Characteristics and Causes of Metabolic Stress

28 December, 2020
What's metabolic stress? Why does it appear? What causes it? How is it related to physical activity and muscle mass? Continue reading to find out!

Are you familiar with the concept of metabolic stress? Do you link it to physical activity? This concept alludes to an organic process and, at the same time, to a factor that allows people to gain muscular mass (make their muscles grow). Thus, it’s a process that leads to muscular hypertrophy.

Muscular hypertrophy is muscle growth. In other words, an increase in its size, in the number of myofibrils (formed by actin and myosin filaments) that make up the muscle, or both. But what else should you know about metabolic stress? Why does it happen? What are its consequences? Is it enough to increase muscle mass? Are there other processes one can resort to?

“It would be nice if I had a faster metabolism, because I love food.”

-Michael McIntyre-

A woman lifting weights.

Metabolic stress and muscular hypertrophy

As you read in the introduction, metabolic stress is an organic process that facilitates muscle hypertrophy. One could say that hypertrophy is what bodybuilders or people who work to increase their muscle mass are looking for. To summarize, they could achieve this effect through:

  • Mechanical stress.

Mechanical stress produces muscle damage and inflammatory response, which enhances the release of muscle growth factors. Thus, muscle enlarges.

In addition, a person can achieve the maximum gain in muscle mass through metabolic stress without losing mechanical tension, at least according to some studies.

How does metabolic stress arise?

Metabolic stress happens when you increase the workload on a muscle or a certain group of muscles. It causes a progressive increase in muscle growth.

At a chemical level

When you load a muscle, a process called anaerobic glycolysis begins. It produces adenosine triphosphate (ATP), the energy needed for training. This process is what allows people to get the necessary energy to perform the muscle contractions from glucose molecules in a state of deprivation or insufficient oxygen.

Why does it all happen? It’s because the speed with which a person needs this energy is greater than the speed at which glucose oxidizes with oxygen. Thus, it’s a fundamentally anaerobic process.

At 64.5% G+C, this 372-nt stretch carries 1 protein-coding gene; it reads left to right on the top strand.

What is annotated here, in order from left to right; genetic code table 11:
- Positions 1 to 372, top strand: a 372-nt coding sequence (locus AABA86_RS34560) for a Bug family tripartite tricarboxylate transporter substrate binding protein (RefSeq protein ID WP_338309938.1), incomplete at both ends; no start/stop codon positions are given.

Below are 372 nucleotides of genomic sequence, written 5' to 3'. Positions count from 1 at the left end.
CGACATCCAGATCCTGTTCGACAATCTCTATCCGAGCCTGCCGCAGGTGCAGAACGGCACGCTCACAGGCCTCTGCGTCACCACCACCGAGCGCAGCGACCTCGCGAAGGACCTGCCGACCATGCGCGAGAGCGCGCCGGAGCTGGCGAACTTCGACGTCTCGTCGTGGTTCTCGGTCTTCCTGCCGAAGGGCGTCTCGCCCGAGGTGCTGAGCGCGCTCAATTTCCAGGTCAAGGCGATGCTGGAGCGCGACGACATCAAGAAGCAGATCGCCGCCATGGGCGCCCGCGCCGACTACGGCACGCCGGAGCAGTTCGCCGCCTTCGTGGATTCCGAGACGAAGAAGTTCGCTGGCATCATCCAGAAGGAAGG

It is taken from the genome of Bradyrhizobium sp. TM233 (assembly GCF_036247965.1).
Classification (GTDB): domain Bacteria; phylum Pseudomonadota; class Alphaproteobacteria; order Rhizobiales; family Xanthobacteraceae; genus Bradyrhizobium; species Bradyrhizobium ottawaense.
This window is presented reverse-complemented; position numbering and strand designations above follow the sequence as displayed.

Metabolic stress and the accumulation of metabolites

Specifically, the metabolic stress one attributes to exercise is the consequence of the accumulation of metabolites. These are compounds produced by the breakdown of nutrients.

Their function is to provide the body with the type of energy it needs, especially during endurance training. All this would cause the muscular hypertrophy response.

Lactate is the main metabolite to accumulate through the process of metabolic stress. It’s a glucose metabolite produced by body tissues in conditions of insufficient oxygen supply. Other metabolites in this process are phosphate, hydrogen, and glucose metabolite (anaerobic glycolysis), among others.

Consequences

Therefore, what happens when these products build up in the body? Well, according to a 2000 study by Takarada et al., this could increase the secretion of several anabolic hormones. These are testosterone, somatotropin, or growth hormone (STH or GH), and insulin.

Also, according to a 1989 study by Ebbeling et al., an increase in waste products can lead to muscle damage along with a deficiency of energy substrates (ATP).

The importance of replication

Repetitions are one of the recurrent practices of athletes during training sessions, especially of bodybuilders. In addition, their training levels are rather intense. You may be wondering what happens when people train at such intense levels. Well, the oxygen demand exceeds the supply.

In fact, some people believe that hypoxia, the lack of oxygen in certain muscle cells, is a key factor that explains why certain intervals of repetition of exercises lead to increased muscle growth or muscle hypertrophy.

For this reason, it’s interesting to do reps during the exercises, as well as reduce the breaks (to a few minutes) if you want to increase the buildup of metabolites along with the anabolic response to them. Thus, the hypertrophy you achieve would be also greater.

A man at the gym.

Final reflections

As you can see, one doesn’t only turn to metabolic stress when it comes to gaining muscle mass or achieving muscular hypertrophy, but to other processes as well. Exercising muscle tension and causing muscle damage intense enough to stimulate muscle growth among them.

Metabolic stress is an organic process that would partly explain why the increase in muscle size occurs. You just learned a little bit more about how this process works. However, it’s best to go to a professional who specializes in the subject if you want to train in the healthiest and most effective way.

  • Ebbeling CB, Clarkson PM. Exercise-induced muscle damage and adaptation. Sports medicine (Auckland, NZ). 1989 Apr;7(4):207-34. PubMed PMID: 2657962. Epub 1989/04/01. Eng.
  • Takarada Y, Nakamura Y, Aruga S, Onda T, Miyazaki S, Ishii N. (2000). Rapid increase in plasma growth hormone after low-intensity resistance exercise with vascular occlusion. Journal of applied physiology (Bethesda, Md: 1985). Jan;88(1): 61-5. PubMed PMID: 10642363. Epub 2000/01/21. Eng.